by Alejandro Adams
It's not every day that a notorious bruiser of a director gets along with his producer. But it's equally rare that a producer respects a filmmaker and his vision to the degree illustrated by the note above—Feldman had even protested Peckinpah excising some of the film's more violent bits. Directors are usually the ones who get so far up the ass of their own work they can't see clearly. In a somewhat alarming inversion, Feldman was a producer exhibiting more concern for the integrity of the film than for the paying audience.**
I've started with an anecdote about a producer not only because this quasi-promotional outing is brought to you by Ted Hope's kind invitation but also because filmmaking is about relationships, sometimes just one relationship, and it can feel like the scene that reunites Sykes and Thornton. Or not.
My new film Amity, which screens as part of Cinema by the Bay on Saturday, contains a 26-minute scene. I think the San Francisco Film Society programmers deserve a special round of applause for overlooking that obstinate quirk. The scene takes place in the back of a limousine at night, which only makes it worse. I don't know how my producer feels about the scene, whether she's egging me on or rolling her eyes. We don't talk much. We're divorcing, slowly, just passing the three-year mark. We're in the middle of a custody battle that looks like the climactic shootout of The Wild Bunch but in much slower motion. Three years, Gatling guns still tearing through flesh. I could make it sound less dramatic, but sprinkling potpourri on a pile of dog shit can only do so much.
My producer and I made some good films together. I think Amity is one of them. The problem for me, and the main reason it took me three years to finish the film, is that its themes rub up against reality too much. I'm frightened by the thought that Amity could be my future. Maybe the film is a prophecy. But then it's normal to be scared of your own film. Every time you create something, you risk creating a monster. If you can't stand the heat, etc, etc.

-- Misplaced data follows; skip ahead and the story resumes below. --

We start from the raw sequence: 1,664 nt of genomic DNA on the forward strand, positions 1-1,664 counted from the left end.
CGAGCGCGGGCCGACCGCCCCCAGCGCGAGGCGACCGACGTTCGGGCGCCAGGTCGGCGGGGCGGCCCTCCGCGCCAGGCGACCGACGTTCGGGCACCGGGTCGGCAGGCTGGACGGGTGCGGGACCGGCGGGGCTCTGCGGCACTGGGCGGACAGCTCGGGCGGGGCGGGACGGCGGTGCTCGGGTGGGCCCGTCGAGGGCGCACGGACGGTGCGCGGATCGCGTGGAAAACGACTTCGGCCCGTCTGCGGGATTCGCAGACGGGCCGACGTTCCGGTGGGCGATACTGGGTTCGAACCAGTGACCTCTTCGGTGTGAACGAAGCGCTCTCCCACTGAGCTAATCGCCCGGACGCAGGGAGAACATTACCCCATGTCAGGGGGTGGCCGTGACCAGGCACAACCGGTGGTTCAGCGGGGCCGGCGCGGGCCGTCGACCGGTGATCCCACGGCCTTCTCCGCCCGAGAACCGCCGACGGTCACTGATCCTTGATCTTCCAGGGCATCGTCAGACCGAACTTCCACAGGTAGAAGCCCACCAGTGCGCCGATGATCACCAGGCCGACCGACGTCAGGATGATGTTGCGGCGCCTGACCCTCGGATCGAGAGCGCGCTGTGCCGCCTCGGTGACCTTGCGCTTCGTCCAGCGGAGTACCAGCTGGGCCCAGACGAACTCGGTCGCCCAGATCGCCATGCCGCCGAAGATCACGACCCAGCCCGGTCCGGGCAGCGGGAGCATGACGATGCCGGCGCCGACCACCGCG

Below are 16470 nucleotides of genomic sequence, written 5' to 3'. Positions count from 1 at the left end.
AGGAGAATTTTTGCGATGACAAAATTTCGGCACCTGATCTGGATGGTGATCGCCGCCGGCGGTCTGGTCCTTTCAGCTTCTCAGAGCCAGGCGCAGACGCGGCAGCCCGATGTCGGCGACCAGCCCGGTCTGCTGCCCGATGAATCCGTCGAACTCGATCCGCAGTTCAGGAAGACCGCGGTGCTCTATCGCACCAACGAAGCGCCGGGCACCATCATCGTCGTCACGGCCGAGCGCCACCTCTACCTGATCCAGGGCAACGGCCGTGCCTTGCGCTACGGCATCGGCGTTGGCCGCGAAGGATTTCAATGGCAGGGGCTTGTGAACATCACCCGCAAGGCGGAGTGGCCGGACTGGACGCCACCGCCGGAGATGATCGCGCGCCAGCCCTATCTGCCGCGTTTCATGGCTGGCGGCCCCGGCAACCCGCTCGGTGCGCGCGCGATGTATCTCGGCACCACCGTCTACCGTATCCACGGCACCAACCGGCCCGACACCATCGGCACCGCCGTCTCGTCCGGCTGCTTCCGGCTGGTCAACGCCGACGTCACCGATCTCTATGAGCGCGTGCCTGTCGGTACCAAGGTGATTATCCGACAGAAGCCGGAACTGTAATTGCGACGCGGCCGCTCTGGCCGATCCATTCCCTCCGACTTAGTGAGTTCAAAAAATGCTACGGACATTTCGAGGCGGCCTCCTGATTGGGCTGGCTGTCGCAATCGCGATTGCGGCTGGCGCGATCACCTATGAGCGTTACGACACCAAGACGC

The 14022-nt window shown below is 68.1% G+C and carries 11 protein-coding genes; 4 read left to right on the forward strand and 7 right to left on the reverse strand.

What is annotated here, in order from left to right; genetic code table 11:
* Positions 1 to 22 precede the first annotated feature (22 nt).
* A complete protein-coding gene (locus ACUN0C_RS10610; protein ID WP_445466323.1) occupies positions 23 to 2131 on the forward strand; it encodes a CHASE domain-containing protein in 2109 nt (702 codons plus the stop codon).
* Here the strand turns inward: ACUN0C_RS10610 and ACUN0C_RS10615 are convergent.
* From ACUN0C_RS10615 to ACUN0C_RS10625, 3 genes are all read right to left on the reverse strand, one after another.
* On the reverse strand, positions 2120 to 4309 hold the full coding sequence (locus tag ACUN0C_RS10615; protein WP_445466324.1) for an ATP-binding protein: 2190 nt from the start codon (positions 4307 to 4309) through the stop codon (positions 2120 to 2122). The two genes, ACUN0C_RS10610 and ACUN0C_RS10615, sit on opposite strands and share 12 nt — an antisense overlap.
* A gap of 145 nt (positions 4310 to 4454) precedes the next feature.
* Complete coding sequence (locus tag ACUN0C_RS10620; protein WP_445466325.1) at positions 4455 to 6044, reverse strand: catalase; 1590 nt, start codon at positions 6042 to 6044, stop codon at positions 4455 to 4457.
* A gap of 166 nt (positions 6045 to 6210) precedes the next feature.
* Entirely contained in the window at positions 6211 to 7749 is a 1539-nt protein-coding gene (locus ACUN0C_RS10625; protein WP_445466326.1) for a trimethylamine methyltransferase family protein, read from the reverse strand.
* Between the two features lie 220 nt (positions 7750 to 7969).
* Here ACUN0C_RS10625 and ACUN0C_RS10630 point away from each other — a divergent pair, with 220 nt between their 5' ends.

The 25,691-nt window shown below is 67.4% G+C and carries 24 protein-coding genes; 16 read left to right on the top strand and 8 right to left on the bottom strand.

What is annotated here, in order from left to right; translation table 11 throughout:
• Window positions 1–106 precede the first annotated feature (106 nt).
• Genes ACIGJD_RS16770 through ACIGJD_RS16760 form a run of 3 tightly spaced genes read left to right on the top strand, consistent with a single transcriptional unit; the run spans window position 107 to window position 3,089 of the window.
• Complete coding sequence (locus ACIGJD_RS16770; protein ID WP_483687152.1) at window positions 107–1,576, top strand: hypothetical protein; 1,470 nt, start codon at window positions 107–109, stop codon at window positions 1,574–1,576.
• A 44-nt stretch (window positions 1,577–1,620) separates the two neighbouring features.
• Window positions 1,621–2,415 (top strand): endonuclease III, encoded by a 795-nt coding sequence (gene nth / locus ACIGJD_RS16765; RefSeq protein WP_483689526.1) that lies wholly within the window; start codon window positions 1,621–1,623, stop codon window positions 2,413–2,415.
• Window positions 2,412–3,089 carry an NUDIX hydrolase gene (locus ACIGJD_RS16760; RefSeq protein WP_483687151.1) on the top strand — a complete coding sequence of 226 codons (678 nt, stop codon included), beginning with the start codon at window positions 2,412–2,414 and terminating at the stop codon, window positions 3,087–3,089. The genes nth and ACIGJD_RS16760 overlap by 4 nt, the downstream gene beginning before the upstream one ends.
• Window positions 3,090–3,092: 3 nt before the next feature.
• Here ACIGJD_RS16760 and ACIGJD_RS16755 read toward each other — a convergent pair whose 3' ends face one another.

Incidentally, I can't stand the heat.
I owe apologies to those who gave themselves to this project three years ago. I didn't know my life was about to derail. People in my projects don't just show up and say some lines I wrote. They use their real names and real history and fabricate only enough to conform to the story I'm trying to tell. Greg and Michael, who play Greg and Michael in the film, are just Greg and Michael. Greg tells some colorful stories about Bangkok, Michael tells us he was a therapist in the Army. So far it's a documentary. I don't want to go on giving away details—I'm just trying to illustrate that the commitment I ask for is not superficial. You will sacrifice yourself if you make a film with me. That part I'm not sorry about. I'm just sorry all that commitment sat on a shelf for three years.
Integrally related to the breakup of my marriage is the loss of a distribution deal for my first three films. I don't want to be too confessional here—let's just say I lost everything in one go. If you want more detail, buy me a drink sometime. You'll find out why I have abandoned everything and everyone that qualifies as "the independent film scene" from Brooklyn to San Francisco.
I will say in passing, though, that my distributor regularly disparaged Ted Hope because Hope's definition of "independent film" never seemed to include zero-budget films. But here he is offering me space to go on about my zero-budget film. And I'm giving him a firm handshake.
The publicists at the festival cringed when I confessed that there's no Facebook page or trailer for my film. I'm not trying to be an asshole. I appreciate these opportunities. I hope everyone who reads this buys a ticket to see my film. My previous three films sold out multiple screenings in 500-seat venues. Amity is screening in a venue with 150 seats and I'm told the advance sales are "light."